Tripod Vessel


Not on view

Three cylindrical feet support this large brown vessel, the surface of which was carved in low relief and accented with red pigment. Around the body of the vessel, there are three icons that scholars have interpreted as a type of hieroglyphic construction, although its content remains undeciphered. The motif resembles a large feathered headdress, with a medallion in the center crowned with a half-star-like shape atop a symbol known as the “reptile-eye.” These symbols may represent royal titles or place names in the visual language of Teotihuacan.

A widespread style of cylindrical bowls with three sturdy feet and straight walls seems to have originated in the central highland metropolis of Teotihuacan. They are found elsewhere in Mexico and even into the Maya Lowlands, where contemporary city-states claimed political or commercial connections to the faraway city. Teotihuacan tripods were made in a wide range of size, color, and surface treatment, and were widely disseminated by trade or emulated by local potters. The present example is reported to be from a burial site in the Basin of Mexico called Santiago Ahuizotla, which is known to have been dug in the 1940s by local inhabitants.

Further reading

Berrin, Kathleen, and Esther Pasztory. Teotihuacan: Art from the City of the Gods. The Fine Arts Museums of San Francisco, 1993.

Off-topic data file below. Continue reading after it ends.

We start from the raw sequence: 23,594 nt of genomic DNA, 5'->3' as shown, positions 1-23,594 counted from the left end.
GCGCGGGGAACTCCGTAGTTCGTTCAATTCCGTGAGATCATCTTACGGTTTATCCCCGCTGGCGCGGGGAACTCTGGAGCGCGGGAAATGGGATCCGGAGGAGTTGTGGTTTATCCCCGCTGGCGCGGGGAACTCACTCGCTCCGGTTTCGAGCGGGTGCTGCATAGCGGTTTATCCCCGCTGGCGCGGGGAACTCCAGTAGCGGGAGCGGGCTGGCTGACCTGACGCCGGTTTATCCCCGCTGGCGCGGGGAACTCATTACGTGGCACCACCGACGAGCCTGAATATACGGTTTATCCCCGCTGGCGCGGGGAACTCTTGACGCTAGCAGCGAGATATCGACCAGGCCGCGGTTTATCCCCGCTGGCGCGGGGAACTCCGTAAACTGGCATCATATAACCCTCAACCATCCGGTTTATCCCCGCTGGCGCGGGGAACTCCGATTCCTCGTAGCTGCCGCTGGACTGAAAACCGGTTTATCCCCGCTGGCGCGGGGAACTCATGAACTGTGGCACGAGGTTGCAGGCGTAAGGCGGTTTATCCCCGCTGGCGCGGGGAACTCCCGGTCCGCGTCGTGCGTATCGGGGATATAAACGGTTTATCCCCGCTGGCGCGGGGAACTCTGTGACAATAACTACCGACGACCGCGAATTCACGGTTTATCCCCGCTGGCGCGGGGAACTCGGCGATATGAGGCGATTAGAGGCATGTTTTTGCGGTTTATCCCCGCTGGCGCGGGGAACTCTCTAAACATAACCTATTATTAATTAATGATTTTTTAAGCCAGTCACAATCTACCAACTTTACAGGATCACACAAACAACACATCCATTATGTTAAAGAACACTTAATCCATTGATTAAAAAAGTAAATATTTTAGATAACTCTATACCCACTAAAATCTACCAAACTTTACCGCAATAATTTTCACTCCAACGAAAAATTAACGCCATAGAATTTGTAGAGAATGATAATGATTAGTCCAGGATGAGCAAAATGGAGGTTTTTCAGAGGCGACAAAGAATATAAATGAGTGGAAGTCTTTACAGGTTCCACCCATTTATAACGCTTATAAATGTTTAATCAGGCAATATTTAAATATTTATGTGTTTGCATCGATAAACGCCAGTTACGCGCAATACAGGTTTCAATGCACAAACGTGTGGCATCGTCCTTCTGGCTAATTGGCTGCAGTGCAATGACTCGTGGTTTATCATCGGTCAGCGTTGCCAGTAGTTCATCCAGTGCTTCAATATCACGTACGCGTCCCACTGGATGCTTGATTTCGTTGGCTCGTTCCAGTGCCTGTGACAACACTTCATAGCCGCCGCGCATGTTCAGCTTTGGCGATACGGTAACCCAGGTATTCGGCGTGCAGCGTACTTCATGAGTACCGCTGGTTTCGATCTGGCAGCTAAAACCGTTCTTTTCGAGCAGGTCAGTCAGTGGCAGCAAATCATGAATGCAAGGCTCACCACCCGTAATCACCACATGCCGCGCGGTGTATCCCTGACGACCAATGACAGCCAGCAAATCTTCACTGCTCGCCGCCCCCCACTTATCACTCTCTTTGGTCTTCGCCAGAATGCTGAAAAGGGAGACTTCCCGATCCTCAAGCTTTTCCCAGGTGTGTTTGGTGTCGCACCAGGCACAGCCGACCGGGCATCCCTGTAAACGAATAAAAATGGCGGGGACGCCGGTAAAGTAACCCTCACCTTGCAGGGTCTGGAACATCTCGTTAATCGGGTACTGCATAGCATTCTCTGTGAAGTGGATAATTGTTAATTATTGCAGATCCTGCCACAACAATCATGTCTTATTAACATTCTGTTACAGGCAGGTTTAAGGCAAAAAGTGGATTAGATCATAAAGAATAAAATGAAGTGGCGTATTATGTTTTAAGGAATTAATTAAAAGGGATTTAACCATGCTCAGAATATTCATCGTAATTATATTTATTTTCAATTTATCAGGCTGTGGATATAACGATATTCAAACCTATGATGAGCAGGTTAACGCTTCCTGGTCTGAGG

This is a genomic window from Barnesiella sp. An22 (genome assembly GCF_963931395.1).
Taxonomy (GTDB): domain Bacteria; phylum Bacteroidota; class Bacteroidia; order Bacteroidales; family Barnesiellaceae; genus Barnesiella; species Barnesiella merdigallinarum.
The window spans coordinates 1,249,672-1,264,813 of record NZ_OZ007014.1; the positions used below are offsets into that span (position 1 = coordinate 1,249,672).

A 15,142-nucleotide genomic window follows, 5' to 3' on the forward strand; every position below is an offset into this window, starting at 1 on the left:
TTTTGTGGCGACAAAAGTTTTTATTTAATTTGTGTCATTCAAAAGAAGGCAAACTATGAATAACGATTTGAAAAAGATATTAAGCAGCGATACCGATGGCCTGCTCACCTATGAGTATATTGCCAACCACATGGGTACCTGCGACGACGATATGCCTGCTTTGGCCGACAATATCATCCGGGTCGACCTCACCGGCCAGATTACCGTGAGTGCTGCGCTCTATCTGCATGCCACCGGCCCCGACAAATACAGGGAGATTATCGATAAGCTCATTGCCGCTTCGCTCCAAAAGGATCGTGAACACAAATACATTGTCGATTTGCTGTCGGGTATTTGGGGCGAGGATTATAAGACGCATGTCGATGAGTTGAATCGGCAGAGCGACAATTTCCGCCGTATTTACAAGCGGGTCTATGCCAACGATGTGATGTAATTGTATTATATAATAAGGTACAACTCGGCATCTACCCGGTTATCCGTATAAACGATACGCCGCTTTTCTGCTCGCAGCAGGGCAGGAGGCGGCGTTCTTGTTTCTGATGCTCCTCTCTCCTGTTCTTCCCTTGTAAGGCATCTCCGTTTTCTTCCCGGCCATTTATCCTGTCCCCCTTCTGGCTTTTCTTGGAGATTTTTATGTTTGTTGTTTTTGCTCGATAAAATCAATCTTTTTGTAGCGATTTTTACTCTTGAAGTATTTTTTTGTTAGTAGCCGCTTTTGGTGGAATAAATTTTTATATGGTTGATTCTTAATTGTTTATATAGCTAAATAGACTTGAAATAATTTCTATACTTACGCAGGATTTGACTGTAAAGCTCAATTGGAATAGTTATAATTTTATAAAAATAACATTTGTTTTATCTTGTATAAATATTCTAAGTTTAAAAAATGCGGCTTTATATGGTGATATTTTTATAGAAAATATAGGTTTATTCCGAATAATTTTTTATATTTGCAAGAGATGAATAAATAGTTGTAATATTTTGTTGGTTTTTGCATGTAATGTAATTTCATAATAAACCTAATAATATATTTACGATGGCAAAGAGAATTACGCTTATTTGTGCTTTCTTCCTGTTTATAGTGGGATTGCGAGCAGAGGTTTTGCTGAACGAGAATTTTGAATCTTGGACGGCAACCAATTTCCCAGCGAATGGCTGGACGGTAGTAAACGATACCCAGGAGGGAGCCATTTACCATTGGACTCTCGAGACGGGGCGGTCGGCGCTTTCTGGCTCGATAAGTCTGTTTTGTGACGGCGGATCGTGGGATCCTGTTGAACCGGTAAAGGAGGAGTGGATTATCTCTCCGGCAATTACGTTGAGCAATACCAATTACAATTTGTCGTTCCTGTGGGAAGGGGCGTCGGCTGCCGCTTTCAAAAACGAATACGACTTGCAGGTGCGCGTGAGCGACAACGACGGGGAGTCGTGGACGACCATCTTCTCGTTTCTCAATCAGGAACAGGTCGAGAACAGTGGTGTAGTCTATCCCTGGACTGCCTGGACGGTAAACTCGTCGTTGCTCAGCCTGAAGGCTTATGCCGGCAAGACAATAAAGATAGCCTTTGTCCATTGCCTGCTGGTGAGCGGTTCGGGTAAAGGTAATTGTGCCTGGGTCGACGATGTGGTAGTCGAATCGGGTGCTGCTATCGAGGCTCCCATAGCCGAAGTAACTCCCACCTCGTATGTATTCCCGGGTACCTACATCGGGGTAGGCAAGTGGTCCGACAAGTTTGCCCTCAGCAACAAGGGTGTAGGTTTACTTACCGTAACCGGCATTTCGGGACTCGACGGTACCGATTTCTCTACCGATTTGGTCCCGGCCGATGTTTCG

Carballo, David M., Kenneth G. Hirth, and Barbara Arroyo. Teotihuacan: The World Beyond the City. Dumbarton Oaks, 2020.

Cowgill, George L. State and Society at Teotihuacan. Annual Review of Anthropology, Vol. 26, pp. 129-161, 1997.

Headrick, Annabeth. The Teotihuacan Trinity: The Sociopolitical Structure of an Ancient Mesoamerican City. University of Texas Press, 2007.

Manzanilla, Linda R. Cooperation and tensions in multiethnic corporate societies using Teotihuacan, Central Mexico, as a case study. Proceedings of the National Academy of Sciences of the United States of America, Vol. 112, No. 30, pp. 9210-9215, 2015.

Murakami, Tatsuya. Entangled Political Strategies: Rulership, Bureaucracy, and Intermediate Elites at Teotihuacan. In Sarah Kurnick and Joanne Baron, eds., Political Strategies in Pre-Columbian Mesoamerica, pp. 153-179. University Press of Colorado, 2016.

Pasztory, Esther. Teotihuacan: An Experiment in Living. University of Oklahoma Press, 1997.

Robb, Matthew. Teotihuacan: City of Water, City of Fire. Berkeley: University of California Press, 2017.

Ruiz Gallut, María Elena, and Jesús Torres Peralta, eds. Arquitectura y urbanismo: pasado y presente de los espacios en Teotihuacan: Memoria de la Tercera Mesa Redonda de Teotihuacan. Mexico City, Instituto Nacional de Antropología e Historia, 2005.

Schaeffer, D. Bryan. Reframing the Tripod: A Foreign Form Adopted by the Early Classic Maya. In Joshua D. Englehardt and Michael D. Carrasco, eds., Interregional Interaction in Ancient Mesoamerica, pp. 149-175

The Metropolitan Museum of Art. Art of Oceania, Africa, and the Americas from the Museum of Primitive Art. New York: The Metropolitan Museum of Art, 1969, no. 578.

Tripod Vessel, Ceramic, red ochre, Teotihuacan

Due to rights restrictions, this image cannot be enlarged, viewed at full screen, or downloaded.

Open Access

As part of the Met's Open Access policy, you can freely copy, modify and distribute this image, even for commercial purposes.


Public domain data for this object can also be accessed using the Met's Open Access API.